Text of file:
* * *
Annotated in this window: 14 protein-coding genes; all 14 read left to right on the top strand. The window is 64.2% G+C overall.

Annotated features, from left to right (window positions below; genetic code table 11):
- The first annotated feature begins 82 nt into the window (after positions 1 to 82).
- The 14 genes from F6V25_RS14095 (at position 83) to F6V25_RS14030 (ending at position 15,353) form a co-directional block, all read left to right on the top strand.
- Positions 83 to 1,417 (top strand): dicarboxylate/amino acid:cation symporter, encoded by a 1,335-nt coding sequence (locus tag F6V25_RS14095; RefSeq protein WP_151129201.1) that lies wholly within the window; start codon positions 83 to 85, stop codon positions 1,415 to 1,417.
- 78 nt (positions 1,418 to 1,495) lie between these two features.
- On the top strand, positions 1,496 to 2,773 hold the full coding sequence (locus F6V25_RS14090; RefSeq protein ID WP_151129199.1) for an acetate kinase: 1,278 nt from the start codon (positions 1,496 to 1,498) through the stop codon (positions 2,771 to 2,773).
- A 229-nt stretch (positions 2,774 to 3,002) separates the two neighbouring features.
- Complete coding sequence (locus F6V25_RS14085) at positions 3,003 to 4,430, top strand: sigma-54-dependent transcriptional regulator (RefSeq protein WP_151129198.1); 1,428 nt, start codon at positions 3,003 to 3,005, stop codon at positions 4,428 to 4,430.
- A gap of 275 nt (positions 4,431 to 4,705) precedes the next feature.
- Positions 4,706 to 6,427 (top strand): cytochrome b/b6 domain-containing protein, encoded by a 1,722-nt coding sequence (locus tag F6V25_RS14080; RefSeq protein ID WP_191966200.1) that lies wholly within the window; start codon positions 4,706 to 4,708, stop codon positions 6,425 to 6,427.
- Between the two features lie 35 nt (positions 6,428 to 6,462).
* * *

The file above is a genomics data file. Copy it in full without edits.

Annotated in this window: 14 protein-coding genes; all 14 read left to right on the top strand. The window is 64.2% G+C overall.

Annotated features, from left to right (window positions below; genetic code table 11):
- The first annotated feature begins 82 nt into the window (after positions 1 to 82).
- The 14 genes from F6V25_RS14095 (at position 83) to F6V25_RS14030 (ending at position 15,353) form a co-directional block, all read left to right on the top strand.
- Positions 83 to 1,417 (top strand): dicarboxylate/amino acid:cation symporter, encoded by a 1,335-nt coding sequence (locus tag F6V25_RS14095; RefSeq protein WP_151129201.1) that lies wholly within the window; start codon positions 83 to 85, stop codon positions 1,415 to 1,417.
- 78 nt (positions 1,418 to 1,495) lie between these two features.
- On the top strand, positions 1,496 to 2,773 hold the full coding sequence (locus F6V25_RS14090; RefSeq protein ID WP_151129199.1) for an acetate kinase: 1,278 nt from the start codon (positions 1,496 to 1,498) through the stop codon (positions 2,771 to 2,773).
- A 229-nt stretch (positions 2,774 to 3,002) separates the two neighbouring features.
- Complete coding sequence (locus F6V25_RS14085) at positions 3,003 to 4,430, top strand: sigma-54-dependent transcriptional regulator (RefSeq protein WP_151129198.1); 1,428 nt, start codon at positions 3,003 to 3,005, stop codon at positions 4,428 to 4,430.
- A gap of 275 nt (positions 4,431 to 4,705) precedes the next feature.
- Positions 4,706 to 6,427 (top strand): cytochrome b/b6 domain-containing protein, encoded by a 1,722-nt coding sequence (locus tag F6V25_RS14080; RefSeq protein ID WP_191966200.1) that lies wholly within the window; start codon positions 4,706 to 4,708, stop codon positions 6,425 to 6,427.
- Between the two features lie 35 nt (positions 6,428 to 6,462).